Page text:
The CIC investigation prompted Colonel Lerette to fire Rothkrug, and it induced the American high commission in Germany to try him for the unauthorized possession of classified documents. During the proceedings, Rothkrug portrayed himself as a well-intentioned if bumbling employee. By contrast, the prosecution’s chief witness, Special Agent Kolb, insinuated that the defendant had sold secret information to the Soviets. “I will personally see to it that you get thirty years in [the Army’s disciplinary barracks at Ft.] Leavenworth for doing this,” Kolb allegedly said to Rothkrug.[7]

Rather than press espionage charges, which would have involved a lengthy trial with an uncertain outcome, the prosecution opted for Rothkrug’s expeditious removal from Berlin. In August 1953, the court sentenced him to 11 months in prison for the possession of classified documents, but it suspended the sentence on the condition that Rothkrug leave Berlin immediately. As the presiding judge explained, the defendant “has in his mind a great deal of secret information which should not be conveyed to agents of a hostile power.”[8] Rothkrug jumped at the opportunity to extricate himself from his personal and professional quagmire in Berlin, returned to the United States, and faded from history.

If the Americans accomplished their short-term goal of eliminating a major security risk, the trial left the question of Rothkrug’s responsibility for the “Walter Affair” unresolved. Seventy years later, a dossier from the East German intelligence service (“Stasi”) provides the answer. This record references the recruitment attempt by a Soviet agent, Leo Blidin, of an “employee of the American secret service named Rothkrug” in May 1951.[9] The document does not elaborate further, but the recruitment would have occurred barely three months before the “Walter Affair.” Since Rothkrug had stolen numerous files identifying US informants in East Germany, he would have been in an ideal position to betray them to Blidin. In fact, Rothkrug knew some of the captured informants personally: “Fred Walter,” whose real name was Hanfried Hiecke, identified Rothkrug as his primary US contact.[10] Kolb did not name the “Soviet agent” known to Rothkrug, but the East German document points to Blidin. There can be little doubt that the Rothkrug-Blidin combination set in motion the bloody “Walter Affair.”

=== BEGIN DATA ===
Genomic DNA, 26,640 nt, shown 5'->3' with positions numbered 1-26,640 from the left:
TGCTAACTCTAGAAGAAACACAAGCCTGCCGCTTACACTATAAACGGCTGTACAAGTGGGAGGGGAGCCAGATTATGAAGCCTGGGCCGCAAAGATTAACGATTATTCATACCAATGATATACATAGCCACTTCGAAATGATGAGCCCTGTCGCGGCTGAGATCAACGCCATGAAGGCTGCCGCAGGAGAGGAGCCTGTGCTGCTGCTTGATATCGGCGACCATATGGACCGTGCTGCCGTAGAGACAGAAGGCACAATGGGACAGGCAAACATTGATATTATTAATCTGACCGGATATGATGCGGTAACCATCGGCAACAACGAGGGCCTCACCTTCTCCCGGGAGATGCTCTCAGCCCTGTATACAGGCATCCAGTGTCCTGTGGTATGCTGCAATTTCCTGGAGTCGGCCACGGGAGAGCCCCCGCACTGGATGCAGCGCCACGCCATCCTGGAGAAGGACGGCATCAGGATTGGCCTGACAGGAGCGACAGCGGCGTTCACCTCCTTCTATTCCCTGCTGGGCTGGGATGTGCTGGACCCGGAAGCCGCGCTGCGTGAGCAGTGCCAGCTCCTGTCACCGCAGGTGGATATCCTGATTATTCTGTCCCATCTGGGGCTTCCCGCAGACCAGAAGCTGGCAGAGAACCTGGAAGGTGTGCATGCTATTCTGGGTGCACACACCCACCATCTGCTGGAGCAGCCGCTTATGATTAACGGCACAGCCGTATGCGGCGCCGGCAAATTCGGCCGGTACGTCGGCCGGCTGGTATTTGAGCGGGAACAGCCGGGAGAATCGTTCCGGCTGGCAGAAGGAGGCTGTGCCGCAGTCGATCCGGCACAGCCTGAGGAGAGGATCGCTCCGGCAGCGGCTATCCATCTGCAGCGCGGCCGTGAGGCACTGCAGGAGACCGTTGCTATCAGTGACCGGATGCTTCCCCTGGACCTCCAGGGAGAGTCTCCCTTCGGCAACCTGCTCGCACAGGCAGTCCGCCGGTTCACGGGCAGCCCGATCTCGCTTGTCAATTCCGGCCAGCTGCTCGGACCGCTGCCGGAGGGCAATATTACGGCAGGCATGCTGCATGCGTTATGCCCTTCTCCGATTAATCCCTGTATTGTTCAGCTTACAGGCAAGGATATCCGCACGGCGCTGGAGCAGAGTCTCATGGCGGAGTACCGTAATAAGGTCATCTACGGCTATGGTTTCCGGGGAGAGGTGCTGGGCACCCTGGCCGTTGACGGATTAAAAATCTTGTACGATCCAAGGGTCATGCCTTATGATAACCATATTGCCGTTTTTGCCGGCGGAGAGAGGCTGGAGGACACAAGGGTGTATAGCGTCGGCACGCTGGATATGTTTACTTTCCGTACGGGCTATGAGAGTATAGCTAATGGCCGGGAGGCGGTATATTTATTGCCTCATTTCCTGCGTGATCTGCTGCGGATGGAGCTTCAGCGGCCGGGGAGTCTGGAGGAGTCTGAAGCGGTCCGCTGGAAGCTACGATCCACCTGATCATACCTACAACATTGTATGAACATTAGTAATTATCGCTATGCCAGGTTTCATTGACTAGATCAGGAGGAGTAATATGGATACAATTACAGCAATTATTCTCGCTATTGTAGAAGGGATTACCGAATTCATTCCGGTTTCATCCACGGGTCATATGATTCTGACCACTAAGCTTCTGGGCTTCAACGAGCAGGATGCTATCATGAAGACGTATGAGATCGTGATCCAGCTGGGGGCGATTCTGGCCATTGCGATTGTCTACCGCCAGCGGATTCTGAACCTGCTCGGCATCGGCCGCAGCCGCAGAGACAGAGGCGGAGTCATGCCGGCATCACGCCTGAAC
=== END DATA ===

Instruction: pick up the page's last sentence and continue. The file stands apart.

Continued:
Rothkrug may have escaped justice, but his case opens a rare window into the secret world of espionage in early Cold War Berlin. Located well behind the Iron Curtain, the divided city served US intelligence as a springboard into the Soviet bloc. Unfortunately for the Americans, Berlin offered Soviet and East German spy catchers equally good opportunities to thwart their Western adversaries.  

For their comments on this article, I am grateful to Dr. Julie I. Prieto, Dr. Enrico Heitzer, Dr. Brian F. Neumann, and Dr. Nicholas J. Schlosser.


[1] Enrico Heitzer, “Affäre Walter:” Die vergessene Verhaftungswelle (Berlin: Metropol Verlag, 2009), p. 11.